Drag queen's visit to primary sparks social media storm

Primary school receives praise and criticism for asking drag queen to read to pupils, but education secretary says visit should not have happened

Tes Reporter

Drag queen's visit to primary sparks social media storm

A drag queen's visit to a primary school to read to pupils has sparked a huge reaction on social media.

Critics highlighted content on the drag queen's social media accounts that was unsuitable for children, including an Instagram page where there was also a picture of the pupils being read to.

The local authority responsible for the school has started an investigation and Scotland's education secretary and deputy first minister has said that the visit should not have taken place.

However, the school also received widespread support online and there were accusations of homophobia driving much of the criticism.

The drag queen, who uses the name Flow when speaking to children but "FlowJob" when performing for adults, was at the centre of the backlash following a visit with SNP MP Mhairi Black to Glencoats Primary in Paisley, Renfrewshire.

They spoke about Section 28, the law which used to prevent schools from teaching about LGBT issues.

However, critics said they were concerned about sexualised online content involving Flow; they also cited safeguarding concerns, as a photograph of the drag queen reading to the schoolchildren appeared on the "flowjobqueen" Instagram page, in among more adult content.

Ms Black tweeted that critics' "homophobia is transparent", which Jamie Halcro Johnston – a Scottish Conservatives shadow education minister – described as "an appalling response".


This afternoon, Scottish education secretary and deputy first minister John Swinney said that Flowjob “quite clearly” should not have been invited to address pupils at the school and that "lessons have got to be learnt", but he did not directly criticise SNP colleague Ms Black.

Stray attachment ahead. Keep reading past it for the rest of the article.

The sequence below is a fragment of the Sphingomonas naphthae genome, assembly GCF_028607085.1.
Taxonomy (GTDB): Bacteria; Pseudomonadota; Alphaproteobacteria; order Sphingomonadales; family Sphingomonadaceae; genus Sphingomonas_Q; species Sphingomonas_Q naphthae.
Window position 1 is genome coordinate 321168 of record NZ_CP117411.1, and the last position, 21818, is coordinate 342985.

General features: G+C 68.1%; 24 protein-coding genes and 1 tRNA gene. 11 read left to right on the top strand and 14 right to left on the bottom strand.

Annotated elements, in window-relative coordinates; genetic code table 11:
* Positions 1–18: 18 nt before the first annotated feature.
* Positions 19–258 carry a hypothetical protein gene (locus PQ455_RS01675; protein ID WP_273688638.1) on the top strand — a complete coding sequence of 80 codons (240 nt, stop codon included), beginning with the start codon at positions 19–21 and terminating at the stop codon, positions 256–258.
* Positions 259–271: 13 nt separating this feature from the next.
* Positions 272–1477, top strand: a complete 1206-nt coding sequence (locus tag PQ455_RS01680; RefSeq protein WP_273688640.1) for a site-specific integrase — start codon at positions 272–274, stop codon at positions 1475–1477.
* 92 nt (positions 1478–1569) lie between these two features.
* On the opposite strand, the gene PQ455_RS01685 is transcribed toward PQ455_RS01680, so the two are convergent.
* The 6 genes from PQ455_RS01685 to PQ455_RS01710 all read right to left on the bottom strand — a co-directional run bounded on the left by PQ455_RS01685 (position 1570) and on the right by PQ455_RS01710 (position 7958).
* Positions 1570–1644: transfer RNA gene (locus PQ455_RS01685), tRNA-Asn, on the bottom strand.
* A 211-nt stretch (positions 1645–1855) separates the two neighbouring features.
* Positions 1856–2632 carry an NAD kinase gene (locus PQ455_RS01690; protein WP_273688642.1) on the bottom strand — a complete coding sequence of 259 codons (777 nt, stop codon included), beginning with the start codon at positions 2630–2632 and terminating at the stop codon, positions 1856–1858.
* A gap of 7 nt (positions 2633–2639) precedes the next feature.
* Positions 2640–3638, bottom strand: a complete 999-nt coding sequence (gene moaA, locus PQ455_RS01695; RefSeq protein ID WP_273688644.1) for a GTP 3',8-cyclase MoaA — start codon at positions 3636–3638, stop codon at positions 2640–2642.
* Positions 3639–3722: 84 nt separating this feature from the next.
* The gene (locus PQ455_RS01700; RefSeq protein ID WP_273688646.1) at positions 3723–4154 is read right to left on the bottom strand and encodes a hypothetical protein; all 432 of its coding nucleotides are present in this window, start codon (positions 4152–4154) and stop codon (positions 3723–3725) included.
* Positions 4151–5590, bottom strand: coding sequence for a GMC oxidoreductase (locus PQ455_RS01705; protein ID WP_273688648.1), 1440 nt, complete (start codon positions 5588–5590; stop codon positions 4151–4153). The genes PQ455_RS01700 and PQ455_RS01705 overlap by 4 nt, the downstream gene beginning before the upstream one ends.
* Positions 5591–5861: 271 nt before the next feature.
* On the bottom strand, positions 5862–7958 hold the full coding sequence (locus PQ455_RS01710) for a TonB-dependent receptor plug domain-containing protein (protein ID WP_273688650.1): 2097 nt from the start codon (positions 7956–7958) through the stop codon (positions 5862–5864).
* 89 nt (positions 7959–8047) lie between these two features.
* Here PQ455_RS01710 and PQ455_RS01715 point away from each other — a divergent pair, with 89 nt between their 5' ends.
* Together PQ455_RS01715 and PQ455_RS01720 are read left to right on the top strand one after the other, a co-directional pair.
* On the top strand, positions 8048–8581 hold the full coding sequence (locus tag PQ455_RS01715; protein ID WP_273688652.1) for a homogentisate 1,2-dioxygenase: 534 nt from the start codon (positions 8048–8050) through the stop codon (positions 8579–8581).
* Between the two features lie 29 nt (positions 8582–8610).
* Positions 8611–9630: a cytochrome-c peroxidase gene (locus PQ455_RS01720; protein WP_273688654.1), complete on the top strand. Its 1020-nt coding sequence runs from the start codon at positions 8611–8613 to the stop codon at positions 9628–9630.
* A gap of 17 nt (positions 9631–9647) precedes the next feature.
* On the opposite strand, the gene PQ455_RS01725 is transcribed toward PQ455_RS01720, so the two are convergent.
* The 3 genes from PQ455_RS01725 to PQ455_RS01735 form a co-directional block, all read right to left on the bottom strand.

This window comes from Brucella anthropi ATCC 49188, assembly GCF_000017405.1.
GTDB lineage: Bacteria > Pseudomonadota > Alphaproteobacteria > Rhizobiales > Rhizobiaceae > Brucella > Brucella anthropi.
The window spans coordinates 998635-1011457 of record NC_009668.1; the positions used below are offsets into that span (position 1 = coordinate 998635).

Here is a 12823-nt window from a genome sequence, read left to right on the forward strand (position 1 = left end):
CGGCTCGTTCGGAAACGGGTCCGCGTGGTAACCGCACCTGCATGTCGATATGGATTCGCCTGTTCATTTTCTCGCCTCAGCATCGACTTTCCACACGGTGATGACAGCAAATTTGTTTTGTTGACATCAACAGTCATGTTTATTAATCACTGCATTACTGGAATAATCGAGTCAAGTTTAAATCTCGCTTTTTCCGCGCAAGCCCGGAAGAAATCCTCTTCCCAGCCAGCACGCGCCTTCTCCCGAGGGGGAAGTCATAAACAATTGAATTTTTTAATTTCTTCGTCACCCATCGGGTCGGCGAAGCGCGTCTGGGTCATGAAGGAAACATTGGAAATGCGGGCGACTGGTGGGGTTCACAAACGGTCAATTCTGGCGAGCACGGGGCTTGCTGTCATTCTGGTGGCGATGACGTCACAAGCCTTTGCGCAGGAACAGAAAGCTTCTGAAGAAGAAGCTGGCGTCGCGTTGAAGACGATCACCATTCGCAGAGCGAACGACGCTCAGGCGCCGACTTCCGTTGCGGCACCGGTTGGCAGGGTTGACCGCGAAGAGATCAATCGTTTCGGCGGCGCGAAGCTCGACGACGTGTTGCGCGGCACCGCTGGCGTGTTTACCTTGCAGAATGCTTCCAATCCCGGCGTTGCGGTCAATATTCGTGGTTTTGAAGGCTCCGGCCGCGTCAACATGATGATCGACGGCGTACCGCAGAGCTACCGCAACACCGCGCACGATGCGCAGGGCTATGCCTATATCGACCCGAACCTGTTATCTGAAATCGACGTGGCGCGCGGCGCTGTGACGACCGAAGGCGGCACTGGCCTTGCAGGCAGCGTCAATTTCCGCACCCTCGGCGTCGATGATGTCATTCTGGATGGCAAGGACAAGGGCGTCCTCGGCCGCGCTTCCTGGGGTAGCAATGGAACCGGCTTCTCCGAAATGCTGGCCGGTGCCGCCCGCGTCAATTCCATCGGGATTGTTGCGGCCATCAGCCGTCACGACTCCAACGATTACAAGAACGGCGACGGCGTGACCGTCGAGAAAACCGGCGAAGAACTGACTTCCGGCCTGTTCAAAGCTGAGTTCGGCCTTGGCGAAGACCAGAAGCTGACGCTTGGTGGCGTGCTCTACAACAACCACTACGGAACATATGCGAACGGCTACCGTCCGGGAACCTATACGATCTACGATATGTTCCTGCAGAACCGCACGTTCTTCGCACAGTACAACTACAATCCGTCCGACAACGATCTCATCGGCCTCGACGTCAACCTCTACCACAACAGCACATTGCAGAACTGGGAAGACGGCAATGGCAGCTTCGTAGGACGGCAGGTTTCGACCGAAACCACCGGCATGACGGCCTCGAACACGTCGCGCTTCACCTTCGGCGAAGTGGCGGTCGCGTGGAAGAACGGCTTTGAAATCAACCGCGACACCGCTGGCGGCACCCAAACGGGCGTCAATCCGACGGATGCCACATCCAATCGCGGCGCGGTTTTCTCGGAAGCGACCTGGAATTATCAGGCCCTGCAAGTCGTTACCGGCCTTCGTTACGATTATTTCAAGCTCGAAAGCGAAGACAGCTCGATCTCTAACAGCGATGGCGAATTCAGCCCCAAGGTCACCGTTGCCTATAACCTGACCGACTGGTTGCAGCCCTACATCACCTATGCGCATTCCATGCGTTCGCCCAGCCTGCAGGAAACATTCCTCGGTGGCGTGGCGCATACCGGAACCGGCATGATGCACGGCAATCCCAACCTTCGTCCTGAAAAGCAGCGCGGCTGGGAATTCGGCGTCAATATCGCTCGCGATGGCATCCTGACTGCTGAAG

He said: “I think the whole question of enabling young people to understand LGBT issues is an important element of equipping young people to understand the modern world, and that’s an implicit part of the health and wellbeing element of the curriculum.

“But quite clearly this was an invitation that should not have been issued, given the background material that had been on the social media account of the individual concerned.

“I understand that Renfrewshire Council has apologised for that, and I think that’s the correct thing for them to have done.”

Asked what he thought of Ms Black accusing online critics of homophobia, he said: “I think what’s important is I think parents have raised quite understandable concerns about this matter, which is why it was correct for Renfrewshire Council to express an apology about the fact that this invitation has been issued.

“The invitation was issued in good faith, because the school was trying to do something which I think is important, and that is to respond to pupil aspirations to understand more about LGBT issues, and I think that is an important hallmark of our society – that young people want to understand that.

“But, crucially, we have to be sensitive about the invitations that are issued to enable that to be done, and in this case that’s not been done, and Renfrewshire Council are therefore quite correct to have apologised for this.”

Mr Swinney said his officials had spoken to the council.

After the controversy started, a statement from Renfrewshire Council read: “The school pupils at Glencoats Primary are currently organising a series of activities and events to mark LGBT history month.

“In discussion with pupils in their Rainbow Club, one of their requests was to invite people from the LGBT community to hear about their own experiences growing up and they wanted to invite a drag queen to talk to this group to hear about their own personal experience.

“Learning about values including equalities and diversity has an important role in the school curriculum.

"All school visits are arranged and managed with the wellbeing of pupils first and foremost however it is clear in this case, the social media content associated with the speaker’s stage persona is not appropriate for children and had we been aware of this, the visit would not have been arranged. We are sorry for the concern this has caused and are investigating."

Register to continue reading for free

It only takes a moment and you'll get access to more news, plus courses, jobs and teaching resources tailored to you

Tes Reporter

Latest stories